On your last point. The issue I see there, though, is that we would be looking to trade Grant (& his contract) for a talented player, with a comparable salary, not necessarily "dead-weight".

Example: Team A has a disgruntled star making $14 million and has 4 years left on his contract. If Team A "waives" this player, they do not clear any cap room, and are required to pay his salary for the remaining 4 years.

If, however, Team A is willing to trade its disgruntled star (& contract) to the Lakers for Brian Grant, they can still waive Grant, not pay any luxury tax (if Team A is over the cap), and see the cap room free up in 2007, when Brian Grant is a FA. (Or, they can hold onto Grant, and still see his cotnract come off the books in '07).
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Postby mojoballer on Thu Jun 23, 2005 11:52 am

bigsleepy wrote:Thus, if the Lakers were to take the one time exemption, they would still have to pay his $ 14 mil, and it would still count against our cap (only as far as being able to sign other players) But over the next two seasons the lakers would save the approx $28 million in Luxury tax that he costs them, while also opening up another space on the roster (and potentially gaining more $$ offset if another team picks him up for less money after he clears waivers).


That's a really good point. However, if they were holding Grant's contract to trade it for the so-called "disgruntled star" - they wouldn't have it the full 2 remaining years. They'd probably be stuck with it for only 1 more year, so the savings would be cut in half.

I hear what you're saying though. Unless they feel they have a potential trade in the works (or at least in discussion) - it's hard to swallow that much money when Buss knows he doesn't have to.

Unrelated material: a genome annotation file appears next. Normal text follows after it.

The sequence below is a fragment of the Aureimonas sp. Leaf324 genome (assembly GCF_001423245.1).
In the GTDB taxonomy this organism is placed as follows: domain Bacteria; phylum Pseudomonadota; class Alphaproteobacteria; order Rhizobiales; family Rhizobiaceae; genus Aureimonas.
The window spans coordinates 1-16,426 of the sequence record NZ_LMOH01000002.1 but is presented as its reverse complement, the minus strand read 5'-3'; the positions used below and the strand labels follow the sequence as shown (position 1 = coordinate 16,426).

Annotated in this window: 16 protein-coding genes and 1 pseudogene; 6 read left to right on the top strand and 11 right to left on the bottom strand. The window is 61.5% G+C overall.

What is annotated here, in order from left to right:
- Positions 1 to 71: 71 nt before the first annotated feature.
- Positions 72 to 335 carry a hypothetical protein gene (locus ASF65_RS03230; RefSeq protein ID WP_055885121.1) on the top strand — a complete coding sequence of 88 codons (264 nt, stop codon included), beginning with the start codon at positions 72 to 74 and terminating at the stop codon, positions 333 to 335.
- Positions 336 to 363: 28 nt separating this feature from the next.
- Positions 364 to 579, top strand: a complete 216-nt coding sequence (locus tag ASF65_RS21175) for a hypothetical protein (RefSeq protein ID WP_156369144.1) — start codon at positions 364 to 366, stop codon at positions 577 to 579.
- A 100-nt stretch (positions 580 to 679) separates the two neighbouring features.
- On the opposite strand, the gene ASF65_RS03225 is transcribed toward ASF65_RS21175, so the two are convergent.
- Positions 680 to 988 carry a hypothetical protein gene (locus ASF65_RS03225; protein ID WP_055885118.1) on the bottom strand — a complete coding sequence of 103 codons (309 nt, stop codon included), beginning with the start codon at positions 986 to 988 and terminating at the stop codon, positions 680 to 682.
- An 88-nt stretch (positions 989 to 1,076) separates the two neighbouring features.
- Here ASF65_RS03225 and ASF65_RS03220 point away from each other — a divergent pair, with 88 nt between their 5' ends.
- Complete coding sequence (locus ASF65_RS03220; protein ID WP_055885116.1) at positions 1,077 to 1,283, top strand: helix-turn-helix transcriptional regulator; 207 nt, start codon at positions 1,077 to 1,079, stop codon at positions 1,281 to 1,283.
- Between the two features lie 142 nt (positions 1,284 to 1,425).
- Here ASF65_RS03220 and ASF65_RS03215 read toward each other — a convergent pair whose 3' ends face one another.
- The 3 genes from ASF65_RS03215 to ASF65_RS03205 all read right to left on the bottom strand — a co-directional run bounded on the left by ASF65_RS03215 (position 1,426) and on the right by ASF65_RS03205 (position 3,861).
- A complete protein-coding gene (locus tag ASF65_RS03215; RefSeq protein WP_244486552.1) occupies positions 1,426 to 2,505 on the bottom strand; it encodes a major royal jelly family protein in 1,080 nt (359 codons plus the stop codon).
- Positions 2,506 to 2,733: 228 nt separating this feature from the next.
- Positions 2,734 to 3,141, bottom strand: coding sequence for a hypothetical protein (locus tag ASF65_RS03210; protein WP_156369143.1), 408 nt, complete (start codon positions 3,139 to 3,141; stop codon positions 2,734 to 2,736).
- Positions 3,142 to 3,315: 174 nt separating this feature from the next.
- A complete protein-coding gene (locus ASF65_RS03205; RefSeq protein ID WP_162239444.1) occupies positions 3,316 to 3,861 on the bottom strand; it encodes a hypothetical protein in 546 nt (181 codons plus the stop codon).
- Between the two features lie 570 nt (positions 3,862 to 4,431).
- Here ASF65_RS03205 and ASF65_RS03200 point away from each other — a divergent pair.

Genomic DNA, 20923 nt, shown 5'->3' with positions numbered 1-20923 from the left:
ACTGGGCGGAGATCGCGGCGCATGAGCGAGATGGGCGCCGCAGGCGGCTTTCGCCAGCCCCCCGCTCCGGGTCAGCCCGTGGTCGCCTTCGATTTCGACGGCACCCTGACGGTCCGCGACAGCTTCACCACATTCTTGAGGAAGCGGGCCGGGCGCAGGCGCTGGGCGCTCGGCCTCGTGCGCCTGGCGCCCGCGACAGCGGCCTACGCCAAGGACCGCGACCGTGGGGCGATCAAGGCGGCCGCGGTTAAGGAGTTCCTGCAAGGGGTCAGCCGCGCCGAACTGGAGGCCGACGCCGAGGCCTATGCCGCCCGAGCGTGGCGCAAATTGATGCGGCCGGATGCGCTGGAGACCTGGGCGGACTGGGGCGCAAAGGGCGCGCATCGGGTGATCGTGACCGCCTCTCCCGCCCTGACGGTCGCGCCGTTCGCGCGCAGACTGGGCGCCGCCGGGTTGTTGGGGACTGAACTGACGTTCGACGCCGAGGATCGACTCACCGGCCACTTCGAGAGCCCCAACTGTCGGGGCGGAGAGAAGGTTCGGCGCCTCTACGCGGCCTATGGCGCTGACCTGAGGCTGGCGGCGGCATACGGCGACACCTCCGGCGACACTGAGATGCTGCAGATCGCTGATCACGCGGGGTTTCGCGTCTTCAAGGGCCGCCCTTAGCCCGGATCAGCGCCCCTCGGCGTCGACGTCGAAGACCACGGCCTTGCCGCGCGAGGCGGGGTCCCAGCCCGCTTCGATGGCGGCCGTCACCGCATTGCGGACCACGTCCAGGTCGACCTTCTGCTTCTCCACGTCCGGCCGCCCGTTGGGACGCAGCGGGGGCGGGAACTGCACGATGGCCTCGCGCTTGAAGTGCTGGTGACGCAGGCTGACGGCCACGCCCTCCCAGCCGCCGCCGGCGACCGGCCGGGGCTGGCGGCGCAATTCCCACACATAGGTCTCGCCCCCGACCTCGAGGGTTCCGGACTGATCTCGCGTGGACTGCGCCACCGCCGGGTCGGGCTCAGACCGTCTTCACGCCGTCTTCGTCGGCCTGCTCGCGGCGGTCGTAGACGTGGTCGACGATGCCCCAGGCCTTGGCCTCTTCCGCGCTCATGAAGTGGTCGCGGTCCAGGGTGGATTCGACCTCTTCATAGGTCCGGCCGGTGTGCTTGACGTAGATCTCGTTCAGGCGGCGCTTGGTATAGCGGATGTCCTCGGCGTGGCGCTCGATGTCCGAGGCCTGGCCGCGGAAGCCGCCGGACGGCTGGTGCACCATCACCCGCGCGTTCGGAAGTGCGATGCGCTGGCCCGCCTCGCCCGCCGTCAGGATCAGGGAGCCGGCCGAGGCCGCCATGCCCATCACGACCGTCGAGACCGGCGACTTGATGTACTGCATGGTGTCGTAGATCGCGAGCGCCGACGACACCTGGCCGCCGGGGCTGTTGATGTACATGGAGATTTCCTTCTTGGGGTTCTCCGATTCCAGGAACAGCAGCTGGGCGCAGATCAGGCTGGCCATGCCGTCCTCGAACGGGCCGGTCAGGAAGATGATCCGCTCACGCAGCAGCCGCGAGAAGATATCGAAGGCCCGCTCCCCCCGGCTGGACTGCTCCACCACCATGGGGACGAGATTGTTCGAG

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Postby bhatta on Thu Jun 23, 2005 12:21 pm

abeer3 wrote:
bigsleepy wrote:At just over $14 mil, Brian Grant's salary actually costs the Lakers a whopping $28 million a year (as we are significantly over the salary cap and the luxury tax is dollar for dollar).

Thus, if the Lakers were to take the one time exemption, they would still have to pay his $ 14 mil, and it would still count against our cap (only as far as being able to sign other players) But over the next two seasons the lakers would save the approx $28 million in Luxury tax that he costs them, while also opening up another space on the roster (and potentially gaining more $$ offset if another team picks him up for less money after he clears waivers).

Just a thought, but its hard not to make that kind of business decision when just the tax they would save would mean enough money for the organization to pay Odom and Butler's salaries in their entirety for the next two years.

Hard to hold out for a potential trade next year when you can save the money now (and other teams that would be looking to unload big contracts through a trade next year for Grant's expiring K will now be able to see that relief immediately if they take this one-time exception instead).